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Oct 31
Monday
Features, Reviews (Eats)
Hamsi: Six Favorite Spots to Eat the Little Fish


The arrival of fall in Istanbul for us usually means just one thing: hamsi season is about to begin. Hamsi, of course, are the minuscule fish (Black Sea anchovies) that Istanbulites are mad for, and the coming of fall and the further cooling of the Black Sea’s waters mark the beginning of the best time of the year to eat the little suckers. In honor of hamsi season, we offer up a list of five six of our favorite places to try the little fish:

Hayri Balık
We always feel a bit like a cheating spouse when we walk past our longtime favorite – albeit dry – fish spot, Arnavutköy’s Adem Baba, toward Hayri Balık, a lovely little fish shack up the street. But sometimes, well after the brunching hour, we like to have something a little stronger than a Fanta with our fish. Any sense of guilt is quickly numbed, though, as we drain a cold beer in the afternoon sun sitting outside of Hayri’s humble dining room…..

Çukur Meyhane
Çukur serves up meyhane classics, such as grilled lamb chops and köfte, but – somewhat unusually – they have also figured out how to grill Black Sea sardines, or hamsi! Long considered a lost cause by grill men for its tendency to slip through the grill and into the coals, hamsi is usually fried or baked. At Çukur they’ve thrown caution to the wind and worked about 10 of these little squirmy fish onto a skewer and bookended them with tomato and pepper. Hamsi is agreeable in just about any form, but fresh off the grill the fish’s characteristic smack of the Black Sea is even more pronounced….

Fürreyya
From the outside, Fürreyya Galata Balıkçısı, a tiny restaurant in Beyoğlu’s quaint Galata area, doesn’t look like much. Two tables, two stools at a short counter, a smoky grill and not much else. But inside this modest fish shack beats the heart of a more ambitious place. The friendly husband-and-wife team who own the place and share kitchen duties used to run a restaurant in Istanbul’s upscale Bebek neighborhood, and it’s clear that Fürreyya is in experienced hands….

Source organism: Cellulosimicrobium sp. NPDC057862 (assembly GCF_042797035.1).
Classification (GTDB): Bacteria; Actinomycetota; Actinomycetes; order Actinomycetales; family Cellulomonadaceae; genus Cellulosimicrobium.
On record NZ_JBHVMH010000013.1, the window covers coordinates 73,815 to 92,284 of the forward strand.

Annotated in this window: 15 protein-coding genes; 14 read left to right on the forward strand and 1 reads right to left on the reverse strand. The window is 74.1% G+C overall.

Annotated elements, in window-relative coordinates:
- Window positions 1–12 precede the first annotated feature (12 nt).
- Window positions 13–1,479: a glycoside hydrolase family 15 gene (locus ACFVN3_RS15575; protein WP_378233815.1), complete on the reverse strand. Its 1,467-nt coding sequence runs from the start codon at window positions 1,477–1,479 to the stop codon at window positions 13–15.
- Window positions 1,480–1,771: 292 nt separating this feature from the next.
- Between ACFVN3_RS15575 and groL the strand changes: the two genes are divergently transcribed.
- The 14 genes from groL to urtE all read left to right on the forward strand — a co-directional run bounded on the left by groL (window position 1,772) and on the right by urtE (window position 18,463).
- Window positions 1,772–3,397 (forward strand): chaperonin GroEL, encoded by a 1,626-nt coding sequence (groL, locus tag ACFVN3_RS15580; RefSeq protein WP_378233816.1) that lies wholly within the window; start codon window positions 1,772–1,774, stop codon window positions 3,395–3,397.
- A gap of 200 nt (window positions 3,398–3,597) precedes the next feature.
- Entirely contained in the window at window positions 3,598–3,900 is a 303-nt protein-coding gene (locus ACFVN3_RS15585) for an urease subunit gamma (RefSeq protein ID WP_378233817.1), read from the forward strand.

Kemal’in Yeri
The neon sign in front of Kemal’in Yeri shines like a “Last Chance for Gas” sign seen on the highway before entering the desert. In your rearview mirror are the crowded tourist traps of the Galata Bridge. Ahead lie the shipyards and decrepit chandleries of the Golden Horn. But Kemal’s Place is not only the last place to eat on this stretch of the Golden Horn, it’s one of the last places in all of Beyoğlu where you can eat reasonably well on reasonable budget sitting outside beside the water without another hungry soul in sight…..

Mohti Laz Meyhane
“My heart starts pounding when a pregnant lady enters the room,” said Hüseyin, the artist turned owner/operator of Mohti, a new “Laz Meyhane” in the back of the backstreets of the Asmalımescit area. While this might sound to some like the unsavory confession of a man with an exotic fetish, to us it was a breath of fresh air, redolent with the old-style charm of a classic meyhane patron, something that’s increasingly harder to come across these days….

Hayvore
The Black Sea area is Turkey’s culinary misfit – not really about kebabs or meze. If anything, the food there seems to have been mysteriously transplanted from the American Deep South. We’re talking corn bread, collard greens and smoky bean stews. It’s simple, filling, down-home food and Hayvore is a great – and affordable – spot to get acquainted with it….

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4 Responses to “ Hamsi: Six Favorite Spots to Eat the Little Fish ”
  1. oooh, but let us not forget Hasan Usta at the top of Nevizade!

  2. We love eating hamsi at the Karaköy fish market by the Golden Horn at sunset. Will look up some of these suggestions next time we’re in Istanbul.

  3. I remember going to a restaurant just outside of Istanbul back in 2004 where it specializes hamsi.
    I had hamsi bread, hamsi pilau, hamsi flies, etc.. Apparently, the restaurant was famous for serving all sorts of Hamsi dishes.. I can not recall where it was but about 20-30minutes taxi ride from Sultan Ahmet toward Black sea (I think it was close to the Bosporus bridge). Any idea what the name of the restaurant is?

  4. Hi Atuchan,

    You might be talking about a restaurant called Pafuli, located in Kurucesme, on the Bosphorus. They serve food from the Black Sea region as you described. Pafuli was the first of the “Laz Meyhane”, bringing homestyle food to a taverna setting. But since then we’ve come to prefer a place called Mohti. It’s less formal, less expensive, more fun and closer to the city’s center.


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